DOC’s Director-General has a new ‘bluegreen’ conservation vision: follow the money to business partnership, because the country’s broke, and along the way further downsize his own little threadbare empire. What kind of Chief Executive is this?
“If we were truly successful I think the taxpayer funding of the protection of New Zealand’s biodiversity would be minimal,” says Al Morrison. Another mark of success, he suggests, is that the Department of Conservation would be smaller.
Greens co-leader Russel Norman called the Director-General’s speech at Lincoln University last month “brave”. He meant that it departed from core government ‘balancing the economy and the environment’ policy. The speech said that the economy depends on the environment, therefore, we have to put the environment first. That's Green party, not government policy. Morrison also traversed one or two other Green policies.
But I myself think that Nick Smith, at least, would have been a happy man. It was a ‘bluegreen’ speech.
I asked Green party conservation spokesperson Kevin Hague for comment, and got none — which might or might not have been pointed silence. I, too, have been hatching this post for a month — trying to figure out if the speech was a platitudinous non-event, or a green-painted Trojan horse.
Morrison says that “for all our exaltations, we keep on trashing the place”. He points to biodiversity loss: “That we are relatively Clean and Green and 100 Percent Pure, is little credit to our deliberate efforts. The brand is largely available to us because we have had relatively little time and few people … But we are as guilty as any party of depleting and degrading our natural capital.”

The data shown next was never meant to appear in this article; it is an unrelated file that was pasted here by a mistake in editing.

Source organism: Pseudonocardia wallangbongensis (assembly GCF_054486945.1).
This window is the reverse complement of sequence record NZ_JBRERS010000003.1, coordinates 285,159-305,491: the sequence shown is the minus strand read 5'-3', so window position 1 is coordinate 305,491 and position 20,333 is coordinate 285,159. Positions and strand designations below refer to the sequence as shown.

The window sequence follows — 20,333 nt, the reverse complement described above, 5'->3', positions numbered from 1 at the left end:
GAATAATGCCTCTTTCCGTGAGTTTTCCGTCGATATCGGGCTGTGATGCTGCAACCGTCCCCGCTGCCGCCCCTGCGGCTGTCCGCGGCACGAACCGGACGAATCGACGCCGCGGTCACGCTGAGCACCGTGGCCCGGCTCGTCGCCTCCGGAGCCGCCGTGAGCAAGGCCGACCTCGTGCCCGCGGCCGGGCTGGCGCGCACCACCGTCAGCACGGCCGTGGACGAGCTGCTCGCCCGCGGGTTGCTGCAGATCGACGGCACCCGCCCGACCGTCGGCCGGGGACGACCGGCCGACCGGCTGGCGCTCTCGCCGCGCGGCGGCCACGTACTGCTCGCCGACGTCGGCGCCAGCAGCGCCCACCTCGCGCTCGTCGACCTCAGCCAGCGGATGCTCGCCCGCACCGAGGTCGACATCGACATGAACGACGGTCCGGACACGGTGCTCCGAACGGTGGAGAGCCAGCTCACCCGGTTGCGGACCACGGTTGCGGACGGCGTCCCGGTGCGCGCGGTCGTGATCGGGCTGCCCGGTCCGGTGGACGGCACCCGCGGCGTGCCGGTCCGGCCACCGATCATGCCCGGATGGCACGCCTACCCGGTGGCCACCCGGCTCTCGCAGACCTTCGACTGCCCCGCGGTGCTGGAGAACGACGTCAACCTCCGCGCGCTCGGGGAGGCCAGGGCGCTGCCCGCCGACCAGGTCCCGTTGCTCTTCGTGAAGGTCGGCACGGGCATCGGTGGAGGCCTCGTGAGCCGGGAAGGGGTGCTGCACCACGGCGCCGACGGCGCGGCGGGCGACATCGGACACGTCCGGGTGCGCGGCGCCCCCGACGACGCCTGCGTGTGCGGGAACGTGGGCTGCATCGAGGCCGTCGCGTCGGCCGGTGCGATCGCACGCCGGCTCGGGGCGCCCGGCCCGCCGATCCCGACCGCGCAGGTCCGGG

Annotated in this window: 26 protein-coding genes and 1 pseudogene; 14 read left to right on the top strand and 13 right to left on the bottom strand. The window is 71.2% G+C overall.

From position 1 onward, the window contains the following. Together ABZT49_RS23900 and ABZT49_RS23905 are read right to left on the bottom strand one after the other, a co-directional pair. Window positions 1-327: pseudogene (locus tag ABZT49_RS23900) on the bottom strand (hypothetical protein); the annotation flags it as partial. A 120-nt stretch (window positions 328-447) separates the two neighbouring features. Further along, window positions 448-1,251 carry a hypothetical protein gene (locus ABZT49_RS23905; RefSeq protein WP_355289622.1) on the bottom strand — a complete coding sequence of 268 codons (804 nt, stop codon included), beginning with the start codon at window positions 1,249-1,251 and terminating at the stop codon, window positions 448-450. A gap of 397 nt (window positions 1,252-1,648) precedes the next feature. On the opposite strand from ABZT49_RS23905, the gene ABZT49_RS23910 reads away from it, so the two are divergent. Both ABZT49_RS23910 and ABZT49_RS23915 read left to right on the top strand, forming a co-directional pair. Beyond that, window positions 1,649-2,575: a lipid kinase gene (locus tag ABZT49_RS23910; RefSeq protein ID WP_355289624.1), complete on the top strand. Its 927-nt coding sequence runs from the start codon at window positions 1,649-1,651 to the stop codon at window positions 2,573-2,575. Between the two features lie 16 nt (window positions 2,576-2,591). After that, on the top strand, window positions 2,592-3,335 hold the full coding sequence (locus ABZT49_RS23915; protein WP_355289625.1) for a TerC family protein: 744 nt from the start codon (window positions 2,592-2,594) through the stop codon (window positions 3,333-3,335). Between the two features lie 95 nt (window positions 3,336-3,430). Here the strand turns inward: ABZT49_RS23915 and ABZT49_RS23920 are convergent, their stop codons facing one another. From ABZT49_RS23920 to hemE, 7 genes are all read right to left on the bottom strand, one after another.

Also,“New Zealand has been living beyond its means for 37 years in a row, and now it has caught up with us. Our economy is dangerously exposed, seriously out of balance, and facing huge adjustments.” In the 2009 budget, DOC had a $54 million funding cut. Morrison’s future funding aspirations are cut down to similar size: there won’t be much of it, he thinks.
But he wants more conservation, and says that to get it, we’ll need to rationalise it differently: “Unseemly though it may appear to nature lovers, we have to appeal at a less lofty level.”
He refers to other non-GDP focused wealth measures: “The way we conventionally describe and measure economic progress is an incentive to ignore the impacts of unsustainable natural resource use”. Failure to correct this, he argues, will affect our wealth: our “gambling with nature’s tolerance” will bring down GDP in the end, as well as the environment.
There is, in other words, a business case for change, and he says that businesses — some "enthusiastically", some "willingly", some "grudgingly" — are starting to see market advantage in this conservation lark.
He wants to weave conservation into the fabric of our thinking and decision-making: “sustainable management of natural resources is not just about nice things to do when time and discretionary resources are available”. He wants a business hook-up:
We have … established a commercial business unit in the department that will seek out the opportunities and work with the business leaders who are committed to achieving greater prosperity for New Zealand through an enhanced environment. True to form, it has attracted ideological reaction from those who see conservation and business as incompatible bedfellows. Those who would refuse to see beyond the intrinsic argument for nature protection have a responsibility to provide a realistic alternative route to financing the conservation work that needs to be done on a scale that cannot realistically be achieved by taxpayers alone.